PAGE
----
But the Liberal party was not without its problems. Acceptable as leader during the campaign for responsible government, Little was now increasingly eclipsed by more experienced figures such as Kent and Parsons and proved unable to heal divisions in the party. By the autumn of 1856 there were complaints that old campaigners and natives were being neglected in the distribution of loaves and fishes, and the government was under attack from its own supporters for alleged extravagance and arrogance. However, Little was able temporarily to re-establish his authority and unify the party early in 1857 when faced with a proposed Anglo-French convention defining French fishing rights on Newfoundland’s French Shore. The government had some difficulty answering opposition arguments that it had signally failed to protect the colony’s interests, but the legislature unanimously supported Little’s attack on the convention, which, all agreed, conceded far too much to the French. In an outpouring of patriotic indignation the legislature condemned the convention and appointed delegates to present the colony’s case to the other British North American colonies and to the British government. Little was one of those appointed to go to England, but before he could leave a dispatch arrived from the Colonial Office conceding that the colony’s consent was a necessary pre-condition for any agreement. This was victory indeed. With a good seal fishery, a fair cod fishery, and good prices, the government basked in self-confidence.
Little, though, had clearly had enough. He played a minor role in the 1858 session and at its end resigned from the government and the assembly on the grounds of ill health to take a seat on the Supreme Court. The ill health was apparently genuine, but in retrospect it can be seen that Little resigned at an opportune moment. In 1858 the colony entered a long depression caused by poor fisheries and prices, and the Liberal government, now led by John Kent, was to enter a period of division and bickering that would end with its defeat in 1861. Of immediate importance for Little, however, was the realization that if he did not take a judgeship in 1858 he would have to wait a long time. Governor Sir Alexander Bannerman* was concerned at the state of the bench and wanted to make new appointments to replace two aged and infirm members. He appointed Little and Bryan Robinson* as a balanced pair – a Catholic Liberal and a Protestant Conservative – in the expectation of reform and efficiency. The appointments were not uncontroversial, but were rapidly accepted.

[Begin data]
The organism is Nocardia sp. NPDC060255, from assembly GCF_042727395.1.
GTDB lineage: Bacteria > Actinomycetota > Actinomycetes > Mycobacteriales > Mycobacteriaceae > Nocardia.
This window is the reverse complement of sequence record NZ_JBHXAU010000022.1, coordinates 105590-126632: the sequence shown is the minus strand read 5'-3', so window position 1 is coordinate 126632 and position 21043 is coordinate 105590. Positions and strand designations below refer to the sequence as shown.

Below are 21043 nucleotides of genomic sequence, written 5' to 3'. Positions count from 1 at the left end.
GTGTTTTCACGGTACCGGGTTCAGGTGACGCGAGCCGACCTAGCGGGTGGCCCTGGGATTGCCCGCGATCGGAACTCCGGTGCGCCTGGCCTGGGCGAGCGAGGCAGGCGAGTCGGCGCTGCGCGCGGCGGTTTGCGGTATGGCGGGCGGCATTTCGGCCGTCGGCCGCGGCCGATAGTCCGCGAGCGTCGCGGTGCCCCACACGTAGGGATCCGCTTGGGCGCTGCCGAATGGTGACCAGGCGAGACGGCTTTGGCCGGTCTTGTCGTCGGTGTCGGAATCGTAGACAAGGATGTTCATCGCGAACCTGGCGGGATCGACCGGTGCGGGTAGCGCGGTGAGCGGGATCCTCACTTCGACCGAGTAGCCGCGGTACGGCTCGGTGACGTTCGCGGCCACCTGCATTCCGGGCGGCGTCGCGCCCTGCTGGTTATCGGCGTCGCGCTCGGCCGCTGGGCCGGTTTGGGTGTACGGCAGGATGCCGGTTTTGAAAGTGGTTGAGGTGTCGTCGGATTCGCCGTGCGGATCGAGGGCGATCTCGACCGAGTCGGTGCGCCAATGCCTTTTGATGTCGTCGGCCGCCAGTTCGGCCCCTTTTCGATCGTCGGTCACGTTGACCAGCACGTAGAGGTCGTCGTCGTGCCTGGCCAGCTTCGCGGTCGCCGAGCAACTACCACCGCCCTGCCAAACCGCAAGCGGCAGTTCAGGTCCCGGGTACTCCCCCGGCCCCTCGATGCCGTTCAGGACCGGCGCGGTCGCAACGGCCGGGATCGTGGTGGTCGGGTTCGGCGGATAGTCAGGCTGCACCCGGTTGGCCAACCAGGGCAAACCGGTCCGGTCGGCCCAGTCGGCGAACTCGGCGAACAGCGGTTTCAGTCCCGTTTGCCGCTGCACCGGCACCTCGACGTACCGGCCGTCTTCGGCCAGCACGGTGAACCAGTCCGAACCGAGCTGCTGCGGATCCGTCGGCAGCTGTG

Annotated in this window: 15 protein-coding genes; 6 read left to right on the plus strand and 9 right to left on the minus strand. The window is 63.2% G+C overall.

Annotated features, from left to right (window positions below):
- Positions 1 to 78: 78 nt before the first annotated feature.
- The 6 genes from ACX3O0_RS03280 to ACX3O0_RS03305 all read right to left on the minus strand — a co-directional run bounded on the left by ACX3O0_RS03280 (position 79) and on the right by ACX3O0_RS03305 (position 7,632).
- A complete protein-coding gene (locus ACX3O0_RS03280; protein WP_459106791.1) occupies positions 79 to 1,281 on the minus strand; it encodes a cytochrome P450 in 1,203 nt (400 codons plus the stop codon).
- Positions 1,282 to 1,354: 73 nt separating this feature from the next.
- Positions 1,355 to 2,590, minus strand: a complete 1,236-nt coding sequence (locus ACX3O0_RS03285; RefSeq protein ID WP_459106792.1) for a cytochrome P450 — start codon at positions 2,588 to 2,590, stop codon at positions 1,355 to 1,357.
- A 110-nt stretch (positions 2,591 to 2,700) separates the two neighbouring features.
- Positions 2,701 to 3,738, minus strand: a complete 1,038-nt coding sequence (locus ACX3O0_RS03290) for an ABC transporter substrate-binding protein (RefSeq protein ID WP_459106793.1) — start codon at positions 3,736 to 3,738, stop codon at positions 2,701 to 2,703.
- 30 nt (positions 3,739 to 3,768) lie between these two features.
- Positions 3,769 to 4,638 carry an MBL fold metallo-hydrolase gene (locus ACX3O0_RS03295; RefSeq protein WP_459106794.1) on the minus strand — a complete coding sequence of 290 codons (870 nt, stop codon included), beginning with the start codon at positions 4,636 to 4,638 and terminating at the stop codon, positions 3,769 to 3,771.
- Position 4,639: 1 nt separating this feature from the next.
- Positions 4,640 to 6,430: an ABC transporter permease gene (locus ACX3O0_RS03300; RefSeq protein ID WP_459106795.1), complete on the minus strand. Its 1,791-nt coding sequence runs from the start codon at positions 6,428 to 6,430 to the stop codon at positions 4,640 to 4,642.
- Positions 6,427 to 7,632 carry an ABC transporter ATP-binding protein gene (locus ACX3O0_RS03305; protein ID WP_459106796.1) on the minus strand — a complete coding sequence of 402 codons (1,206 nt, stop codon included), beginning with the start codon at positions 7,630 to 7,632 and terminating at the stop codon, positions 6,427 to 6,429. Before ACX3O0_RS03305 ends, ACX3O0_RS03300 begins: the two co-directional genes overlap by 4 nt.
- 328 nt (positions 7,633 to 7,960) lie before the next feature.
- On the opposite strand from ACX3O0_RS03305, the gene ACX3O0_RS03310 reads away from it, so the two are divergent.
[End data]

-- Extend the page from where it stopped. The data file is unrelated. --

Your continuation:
Before fading out of the record (apart from his judicial decisions) Little played a minor role in the political crisis of 1861, which ended the Liberals’ position as the majority party. In New York with Bishop Mullock in 1860 he made arrangements to charter a steamer on behalf of the government for the recently approved coastal service. Faced with demands for relief payments, Kent refused to recognize the contract, an action that in turn caused Mullock to repudiate the Liberals, severely weakening their position. A few months later Little joined his fellow judge Robinson to contest a currency bill that would have reduced their real incomes. Their petition led Kent to attack the judges and the governor for plotting against him. When Kent refused to explain his remarks, Bannerman dismissed the ministry. The ensuing election in May 1861 was marked by violence in several districts, culminating in a serious riot in St John’s, which Little, all agree, did his best to quell.
Soon after his marriage into a wealthy Anglo-Irish family in 1864, Little apparently began to investigate the possibility of moving to Ireland permanently. He was absent for much of 1867, and the following year he was replaced on the bench. He lived the rest of his life in Ireland, near the farms of relatives, managing properties owned by his wife’s family as well as those he acquired himself. He was prominent as a lawyer and became active in the Home Rule movement. In St John’s his younger brother, Joseph Ignatius*, who had arrived in the colony about 1851, carried on the family law practice and followed in his brother’s footsteps to the leadership of the Liberal party and the Supreme Court.
Philip Francis Little’s political career was short – a mere eight years – but significant in that he managed, with Mullock’s indispensable support, to unite and energize the Liberal party under the banner of responsible government. But once the battle was over, Little proved unable, through youth and inexperience, to assert a permanent ascendancy. He had, in effect, played his part, and he retired in apparent contentment to a prosperous and comfortable obscurity.
National Library of Ireland (Dublin), P. F. Little papers (mfm. at PANL). P.E.I. Museum, File information concerning P. F. Little. PRO, CO 194/133–78. Nfld., House of Assembly, Journal, 24 March 1846, 14 Dec. 1848, 1850–58. Colonial Herald, and Prince Edward Island Advertiser (Charlottetown), 16 May 1838. Daily News (St John’s), 26 Oct. 1897. Examiner (Charlottetown), 6 June 1864. Morning Courier (St John’s), 16 Nov. 1850. Newfoundlander, 26 March 1846, 12 Feb. 1852, 26 April 1855, 12 July 1858. Patriot and Terra-Nova Herald, 14 Sept. 1850. Prince Edward Island Register (Charlottetown), 25 Sept., 18 Dec 1824; 22 April 1825. Royal Gazette (Charlottetown), 12 April 1836. J. P. Greene, “The influence of religion in the politics of Newfoundland, 1850–1861” (ma thesis, Memorial Univ. of Nfld., St John’s, 1970). Gunn, Political hist. of Nfld. E. A. Wells, “The struggle for responsible government in Newfoundland, 1846–1855” (ma thesis, Memorial Univ. of Nfld., 1966). E. C. Moulton, “Constitutional crisis and civil strife in Newfoundland, February to November 1861,” CHR, 48 (1967): 251–72.
Revisions based on:
National Arch. of Ireland, “Search census,” 1911, Dublin, Brighton New, Mary Jane Little: www.census.nationalarchives.ie/search (consulted 18 Jan. 2019).